jennifer london is there. >> this is what an environmental disaster looks like, a massive natural gas leak spewing methane into the air since late act, captured by infrared cameras. down wind of the leak, 30,000 people living in the upscale bedroom community of porter ranch, 28 miles north of downtown los angeles. >> it's just impossible to go outside. we have to close all the doors, all the windows. >> first came the smell. >> i thought that i left the barbecue on, so i ran over to the barbecue because we smelled gas in the air. >> they say in the beginning, the stench was annoying, then irritating, then sickening. >> our 3-year-old, bella, she's had three sinus infections in the last two and a half months. our 10-year-old daughter is continuously coughing, leah. she has very bad migraines. >> the leak is coming from a blown well at the gas storage facility owned by so cal gas company.
first detected october 23, the leak has continued to release methane for the past nine weeks. since the leak began, other residents complained of health problems. two schools are now closed, thousands forced from their homes. thousands of others are on a relocation waiting list. if you drive through porter ranch, it looks more like a ghost town than a vibrant community celebrating holidays. >> a resource center is now open because so many residents need assistance. the gas company is unable to keep up with the demand. >> there is a line from the gas company every single day, some 300 people waiting to try to get some answers. >> l.a. city council member is also trying to get answers. porter ranch is in his district.
>> how does something like this happen in today's environment? in today's environment where we have technology where we can monitor these types of situations, why does something like this go unchecked for so long. why are the regulatory teeth not there. >> are you able to get these answers? >> no, i'm not. >> the gas company said it's working as fast as possible to stop the leak but with no safety shut off valve drilling a relief well is the only action and that will take months. residents say they need help now. the city of l.a. has filed suit against the gas company for its handle of the leak. the state tells al jazeera it's launching an investigation into the cause of the leak and the gas company's response. for thousands of families, that does little to help them breathe easier, as methane gas continues to escape into the air above their homes. jennifer london, al jazeera, porter ranch, california. residents in oregon told the armed group who occupy a federal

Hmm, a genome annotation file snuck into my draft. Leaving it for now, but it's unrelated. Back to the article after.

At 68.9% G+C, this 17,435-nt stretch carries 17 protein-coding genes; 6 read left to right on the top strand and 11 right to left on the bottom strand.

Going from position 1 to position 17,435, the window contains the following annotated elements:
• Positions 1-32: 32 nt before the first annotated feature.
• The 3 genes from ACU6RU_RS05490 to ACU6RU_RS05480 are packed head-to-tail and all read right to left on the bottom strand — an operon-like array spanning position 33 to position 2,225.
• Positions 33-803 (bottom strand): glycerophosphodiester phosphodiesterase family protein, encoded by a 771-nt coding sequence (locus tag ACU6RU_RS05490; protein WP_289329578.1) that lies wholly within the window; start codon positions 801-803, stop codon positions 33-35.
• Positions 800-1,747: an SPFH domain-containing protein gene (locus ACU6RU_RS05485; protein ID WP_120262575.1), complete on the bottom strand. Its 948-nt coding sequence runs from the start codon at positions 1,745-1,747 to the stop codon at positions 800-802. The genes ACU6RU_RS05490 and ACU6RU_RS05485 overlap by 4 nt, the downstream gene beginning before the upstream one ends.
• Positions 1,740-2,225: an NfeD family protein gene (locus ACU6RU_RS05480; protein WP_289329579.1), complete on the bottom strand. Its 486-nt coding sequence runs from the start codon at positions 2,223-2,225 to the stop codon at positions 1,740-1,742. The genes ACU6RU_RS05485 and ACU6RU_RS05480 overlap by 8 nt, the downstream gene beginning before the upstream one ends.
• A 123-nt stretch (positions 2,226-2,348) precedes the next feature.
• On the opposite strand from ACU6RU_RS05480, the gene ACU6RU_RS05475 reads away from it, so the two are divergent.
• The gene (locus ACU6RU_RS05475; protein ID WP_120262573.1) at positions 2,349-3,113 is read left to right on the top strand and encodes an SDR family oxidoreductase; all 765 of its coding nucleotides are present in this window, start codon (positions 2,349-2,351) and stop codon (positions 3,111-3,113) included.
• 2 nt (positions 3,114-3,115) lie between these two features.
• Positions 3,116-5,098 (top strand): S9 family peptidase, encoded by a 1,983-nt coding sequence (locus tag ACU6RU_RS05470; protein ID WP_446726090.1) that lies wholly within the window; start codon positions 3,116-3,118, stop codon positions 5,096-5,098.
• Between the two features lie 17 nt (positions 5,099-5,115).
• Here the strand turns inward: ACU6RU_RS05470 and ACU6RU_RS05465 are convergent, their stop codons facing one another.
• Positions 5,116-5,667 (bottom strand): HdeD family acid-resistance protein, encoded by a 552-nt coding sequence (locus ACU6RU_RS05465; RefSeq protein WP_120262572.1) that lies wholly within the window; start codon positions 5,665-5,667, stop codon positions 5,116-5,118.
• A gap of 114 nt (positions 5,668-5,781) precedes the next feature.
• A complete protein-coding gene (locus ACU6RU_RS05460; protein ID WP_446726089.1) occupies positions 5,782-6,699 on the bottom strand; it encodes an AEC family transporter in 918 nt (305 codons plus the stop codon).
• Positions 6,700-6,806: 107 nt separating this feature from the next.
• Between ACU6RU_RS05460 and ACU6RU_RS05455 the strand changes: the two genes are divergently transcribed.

building they're their tone to go home. al jazeera went to that community meeting in burns, oregon. >> it was standing room only for the first time since armed militia men occupied buildings in a wiped life refuge to force the federal government to turn over land to local ranchers. those very same ranchers and their families meant to figure out if they wanted the militiamen here or not. in the small town of burns oregon, a local man shared what he thought. many think time is up for the occupation. >> we are in trouble if we don't tell these people to pack up their stuff and go home. >> some are thank. the militias are bringing attention to their fight with the government over land rights. >> these people down here at the refuge, i just came from there and i talked to them and they
ain't hurting a damn thing down there. they brought us all together. they're waking people up, so i think they're going to work this out. they're just making a statement for us to wake us up. >> with the militiamen heavily armed and threatening to defend themselves if police try to run them out, the threat of violence and bloodshed is not far off, so schools and government buildings in town have been shut down for safety reasons. with no end in sight to the standoff and deep divisions in the town, emotions sometimes boil over. >> my boots are shaking, but i'm proud of who i am. i'm proud to be a rancher, and i'm not going to let some other people be my face. i am me! this is my home!
>> the sheriff didn't have many answers. after the nearly two hour meeting ended, people milled about, asking the same question, what next? nobody here had a clearance. many remain anxious and worried. >> it's clear these are people that are united for their love of their community, but also still very divided on how to end the militia occupation everyone here says has gone on too long. al jazeera, burns, oregon. scientists say they spotted two huge waves of gas produced by a black hole about 26 million light years from earth. the hot gas was detected by nasas space telescope, one of the closest black holes to earth and may trigger the formation of new stars. the new star wars film, see the link there, continuing its strong run at the bosque office, smashing its previous records. the force awakens is now the highest grossing film of all
time in the u.s. and in canada. so far the seventh film in the sci-fi saga has earned top dollars globally. the headlines are next. >> security worries in paris, a man is shot and killed as the city remembers the anniversary of charlie hebdo. stocks down after chinese markets are shut again. california super soaker, the el niño super storms hitting the state with a 1-2 we three punch.